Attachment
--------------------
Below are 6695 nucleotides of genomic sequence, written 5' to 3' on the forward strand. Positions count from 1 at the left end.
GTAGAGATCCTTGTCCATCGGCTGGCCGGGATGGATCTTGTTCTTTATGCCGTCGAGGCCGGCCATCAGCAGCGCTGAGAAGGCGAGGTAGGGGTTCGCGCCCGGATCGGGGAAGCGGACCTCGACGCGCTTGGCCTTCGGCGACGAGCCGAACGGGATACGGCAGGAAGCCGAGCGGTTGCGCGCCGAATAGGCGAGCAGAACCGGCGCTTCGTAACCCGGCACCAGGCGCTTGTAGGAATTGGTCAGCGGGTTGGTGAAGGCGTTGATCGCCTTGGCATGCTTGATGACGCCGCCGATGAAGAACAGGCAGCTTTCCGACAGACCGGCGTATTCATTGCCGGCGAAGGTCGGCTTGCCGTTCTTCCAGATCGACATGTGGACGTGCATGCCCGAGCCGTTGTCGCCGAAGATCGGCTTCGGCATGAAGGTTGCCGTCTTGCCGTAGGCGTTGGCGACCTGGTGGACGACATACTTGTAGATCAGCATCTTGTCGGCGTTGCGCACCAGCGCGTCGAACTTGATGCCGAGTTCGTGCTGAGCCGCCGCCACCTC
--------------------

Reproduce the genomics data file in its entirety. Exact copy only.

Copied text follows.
Below are 6695 nucleotides of genomic sequence, written 5' to 3' on the forward strand. Positions count from 1 at the left end.
GTAGAGATCCTTGTCCATCGGCTGGCCGGGATGGATCTTGTTCTTTATGCCGTCGAGGCCGGCCATCAGCAGCGCTGAGAAGGCGAGGTAGGGGTTCGCGCCCGGATCGGGGAAGCGGACCTCGACGCGCTTGGCCTTCGGCGACGAGCCGAACGGGATACGGCAGGAAGCCGAGCGGTTGCGCGCCGAATAGGCGAGCAGAACCGGCGCTTCGTAACCCGGCACCAGGCGCTTGTAGGAATTGGTCAGCGGGTTGGTGAAGGCGTTGATCGCCTTGGCATGCTTGATGACGCCGCCGATGAAGAACAGGCAGCTTTCCGACAGACCGGCGTATTCATTGCCGGCGAAGGTCGGCTTGCCGTTCTTCCAGATCGACATGTGGACGTGCATGCCCGAGCCGTTGTCGCCGAAGATCGGCTTCGGCATGAAGGTTGCCGTCTTGCCGTAGGCGTTGGCGACCTGGTGGACGACATACTTGTAGATCAGCATCTTGTCGGCGTTGCGCACCAGCGCGTCGAACTTGATGCCGAGTTCGTGCTGAGCCGCCGCCACCTC